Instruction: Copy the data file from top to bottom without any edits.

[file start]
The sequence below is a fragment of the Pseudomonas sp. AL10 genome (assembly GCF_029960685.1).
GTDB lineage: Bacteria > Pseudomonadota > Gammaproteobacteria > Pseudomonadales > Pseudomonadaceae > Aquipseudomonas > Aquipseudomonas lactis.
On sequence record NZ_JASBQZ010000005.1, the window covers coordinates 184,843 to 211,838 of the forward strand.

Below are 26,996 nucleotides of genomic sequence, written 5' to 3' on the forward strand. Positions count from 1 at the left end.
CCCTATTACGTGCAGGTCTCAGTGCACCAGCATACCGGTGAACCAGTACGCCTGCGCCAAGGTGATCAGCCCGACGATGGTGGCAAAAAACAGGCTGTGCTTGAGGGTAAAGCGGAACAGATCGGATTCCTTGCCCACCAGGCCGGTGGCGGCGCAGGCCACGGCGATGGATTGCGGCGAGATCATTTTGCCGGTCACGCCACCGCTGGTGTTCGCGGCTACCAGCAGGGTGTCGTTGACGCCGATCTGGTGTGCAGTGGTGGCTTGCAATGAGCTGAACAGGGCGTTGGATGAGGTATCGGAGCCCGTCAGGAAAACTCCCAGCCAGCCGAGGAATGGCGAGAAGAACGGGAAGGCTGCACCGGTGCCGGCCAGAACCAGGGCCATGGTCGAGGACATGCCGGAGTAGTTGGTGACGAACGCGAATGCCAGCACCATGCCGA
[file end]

The sequence below is a fragment of the Pseudomonas sp. AL10 genome (assembly GCF_029960685.1).
GTDB lineage: Bacteria > Pseudomonadota > Gammaproteobacteria > Pseudomonadales > Pseudomonadaceae > Aquipseudomonas > Aquipseudomonas lactis.
On sequence record NZ_JASBQZ010000005.1, the window covers coordinates 184,843 to 211,838 of the forward strand.

Below are 26,996 nucleotides of genomic sequence, written 5' to 3' on the forward strand. Positions count from 1 at the left end.
CCCTATTACGTGCAGGTCTCAGTGCACCAGCATACCGGTGAACCAGTACGCCTGCGCCAAGGTGATCAGCCCGACGATGGTGGCAAAAAACAGGCTGTGCTTGAGGGTAAAGCGGAACAGATCGGATTCCTTGCCCACCAGGCCGGTGGCGGCGCAGGCCACGGCGATGGATTGCGGCGAGATCATTTTGCCGGTCACGCCACCGCTGGTGTTCGCGGCTACCAGCAGGGTGTCGTTGACGCCGATCTGGTGTGCAGTGGTGGCTTGCAATGAGCTGAACAGGGCGTTGGATGAGGTATCGGAGCCCGTCAGGAAAACTCCCAGCCAGCCGAGGAATGGCGAGAAGAACGGGAAGGCTGCACCGGTGCCGGCCAGAACCAGGGCCATGGTCGAGGACATGCCGGAGTAGTTGGTGACGAACGCGAATGCCAGCACCATGCCGA